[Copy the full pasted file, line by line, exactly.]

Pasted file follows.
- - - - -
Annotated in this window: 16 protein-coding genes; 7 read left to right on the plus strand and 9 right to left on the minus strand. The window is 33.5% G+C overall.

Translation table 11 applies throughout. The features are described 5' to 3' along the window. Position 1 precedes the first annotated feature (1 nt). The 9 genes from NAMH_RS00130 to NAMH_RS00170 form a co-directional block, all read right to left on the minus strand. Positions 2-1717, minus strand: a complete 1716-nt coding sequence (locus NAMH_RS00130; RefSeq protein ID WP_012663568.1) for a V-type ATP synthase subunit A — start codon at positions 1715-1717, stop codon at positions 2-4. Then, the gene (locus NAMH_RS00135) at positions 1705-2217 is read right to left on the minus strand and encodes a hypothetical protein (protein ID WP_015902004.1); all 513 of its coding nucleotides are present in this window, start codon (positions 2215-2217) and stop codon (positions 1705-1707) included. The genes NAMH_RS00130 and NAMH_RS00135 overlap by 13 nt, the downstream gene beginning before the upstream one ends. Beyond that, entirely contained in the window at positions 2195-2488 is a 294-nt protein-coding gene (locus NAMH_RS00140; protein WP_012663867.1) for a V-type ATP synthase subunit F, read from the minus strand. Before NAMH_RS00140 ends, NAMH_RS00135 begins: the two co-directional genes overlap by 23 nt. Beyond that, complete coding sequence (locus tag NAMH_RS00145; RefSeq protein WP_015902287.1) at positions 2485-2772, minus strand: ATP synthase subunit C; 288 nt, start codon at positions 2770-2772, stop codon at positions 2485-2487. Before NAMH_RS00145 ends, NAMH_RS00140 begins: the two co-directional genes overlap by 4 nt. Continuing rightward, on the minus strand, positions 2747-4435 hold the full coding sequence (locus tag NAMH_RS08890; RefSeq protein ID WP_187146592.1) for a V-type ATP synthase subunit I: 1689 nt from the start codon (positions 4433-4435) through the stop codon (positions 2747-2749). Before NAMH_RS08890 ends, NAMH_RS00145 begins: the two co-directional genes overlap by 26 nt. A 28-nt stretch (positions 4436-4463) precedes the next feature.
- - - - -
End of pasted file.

Annotated in this window: 16 protein-coding genes; 7 read left to right on the plus strand and 9 right to left on the minus strand. The window is 33.5% G+C overall.

Translation table 11 applies throughout. The features are described 5' to 3' along the window. Position 1 precedes the first annotated feature (1 nt). The 9 genes from NAMH_RS00130 to NAMH_RS00170 form a co-directional block, all read right to left on the minus strand. Positions 2-1717, minus strand: a complete 1716-nt coding sequence (locus NAMH_RS00130; RefSeq protein ID WP_012663568.1) for a V-type ATP synthase subunit A — start codon at positions 1715-1717, stop codon at positions 2-4. Then, the gene (locus NAMH_RS00135) at positions 1705-2217 is read right to left on the minus strand and encodes a hypothetical protein (protein ID WP_015902004.1); all 513 of its coding nucleotides are present in this window, start codon (positions 2215-2217) and stop codon (positions 1705-1707) included. The genes NAMH_RS00130 and NAMH_RS00135 overlap by 13 nt, the downstream gene beginning before the upstream one ends. Beyond that, entirely contained in the window at positions 2195-2488 is a 294-nt protein-coding gene (locus NAMH_RS00140; protein WP_012663867.1) for a V-type ATP synthase subunit F, read from the minus strand. Before NAMH_RS00140 ends, NAMH_RS00135 begins: the two co-directional genes overlap by 23 nt. Beyond that, complete coding sequence (locus tag NAMH_RS00145; RefSeq protein WP_015902287.1) at positions 2485-2772, minus strand: ATP synthase subunit C; 288 nt, start codon at positions 2770-2772, stop codon at positions 2485-2487. Before NAMH_RS00145 ends, NAMH_RS00140 begins: the two co-directional genes overlap by 4 nt. Continuing rightward, on the minus strand, positions 2747-4435 hold the full coding sequence (locus tag NAMH_RS08890; RefSeq protein ID WP_187146592.1) for a V-type ATP synthase subunit I: 1689 nt from the start codon (positions 4433-4435) through the stop codon (positions 2747-2749). Before NAMH_RS08890 ends, NAMH_RS00145 begins: the two co-directional genes overlap by 26 nt. A 28-nt stretch (positions 4436-4463) precedes the next feature.